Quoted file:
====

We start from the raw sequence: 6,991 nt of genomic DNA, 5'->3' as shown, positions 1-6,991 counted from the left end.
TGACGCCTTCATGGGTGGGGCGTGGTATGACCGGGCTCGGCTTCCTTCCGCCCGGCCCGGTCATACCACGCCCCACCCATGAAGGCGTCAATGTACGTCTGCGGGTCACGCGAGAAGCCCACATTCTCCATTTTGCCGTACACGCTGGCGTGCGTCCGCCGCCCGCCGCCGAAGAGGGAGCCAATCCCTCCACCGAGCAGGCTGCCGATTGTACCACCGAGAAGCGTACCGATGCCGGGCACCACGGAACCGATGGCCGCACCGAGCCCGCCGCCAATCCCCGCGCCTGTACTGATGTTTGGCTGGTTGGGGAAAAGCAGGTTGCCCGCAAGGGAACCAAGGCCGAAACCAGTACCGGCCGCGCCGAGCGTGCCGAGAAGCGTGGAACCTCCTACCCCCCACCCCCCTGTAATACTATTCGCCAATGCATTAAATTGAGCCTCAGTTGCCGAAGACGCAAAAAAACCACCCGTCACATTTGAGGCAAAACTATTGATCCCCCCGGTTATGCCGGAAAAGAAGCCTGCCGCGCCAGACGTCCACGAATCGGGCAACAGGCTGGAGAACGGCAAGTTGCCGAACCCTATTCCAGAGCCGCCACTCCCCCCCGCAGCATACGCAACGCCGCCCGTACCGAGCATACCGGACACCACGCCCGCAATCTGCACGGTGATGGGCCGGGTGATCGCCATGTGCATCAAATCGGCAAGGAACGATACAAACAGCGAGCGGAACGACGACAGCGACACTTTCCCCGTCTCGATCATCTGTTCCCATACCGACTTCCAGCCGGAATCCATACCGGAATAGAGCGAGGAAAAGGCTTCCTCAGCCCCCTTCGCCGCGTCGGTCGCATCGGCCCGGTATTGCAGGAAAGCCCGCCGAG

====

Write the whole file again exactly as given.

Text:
We start from the raw sequence: 6,991 nt of genomic DNA, 5'->3' as shown, positions 1-6,991 counted from the left end.
TGACGCCTTCATGGGTGGGGCGTGGTATGACCGGGCTCGGCTTCCTTCCGCCCGGCCCGGTCATACCACGCCCCACCCATGAAGGCGTCAATGTACGTCTGCGGGTCACGCGAGAAGCCCACATTCTCCATTTTGCCGTACACGCTGGCGTGCGTCCGCCGCCCGCCGCCGAAGAGGGAGCCAATCCCTCCACCGAGCAGGCTGCCGATTGTACCACCGAGAAGCGTACCGATGCCGGGCACCACGGAACCGATGGCCGCACCGAGCCCGCCGCCAATCCCCGCGCCTGTACTGATGTTTGGCTGGTTGGGGAAAAGCAGGTTGCCCGCAAGGGAACCAAGGCCGAAACCAGTACCGGCCGCGCCGAGCGTGCCGAGAAGCGTGGAACCTCCTACCCCCCACCCCCCTGTAATACTATTCGCCAATGCATTAAATTGAGCCTCAGTTGCCGAAGACGCAAAAAAACCACCCGTCACATTTGAGGCAAAACTATTGATCCCCCCGGTTATGCCGGAAAAGAAGCCTGCCGCGCCAGACGTCCACGAATCGGGCAACAGGCTGGAGAACGGCAAGTTGCCGAACCCTATTCCAGAGCCGCCACTCCCCCCCGCAGCATACGCAACGCCGCCCGTACCGAGCATACCGGACACCACGCCCGCAATCTGCACGGTGATGGGCCGGGTGATCGCCATGTGCATCAAATCGGCAAGGAACGATACAAACAGCGAGCGGAACGACGACAGCGACACTTTCCCCGTCTCGATCATCTGTTCCCATACCGACTTCCAGCCGGAATCCATACCGGAATAGAGCGAGGAAAAGGCTTCCTCAGCCCCCTTCGCCGCGTCGGTCGCATCGGCCCGGTATTGCAGGAAAGCCCGCCGAG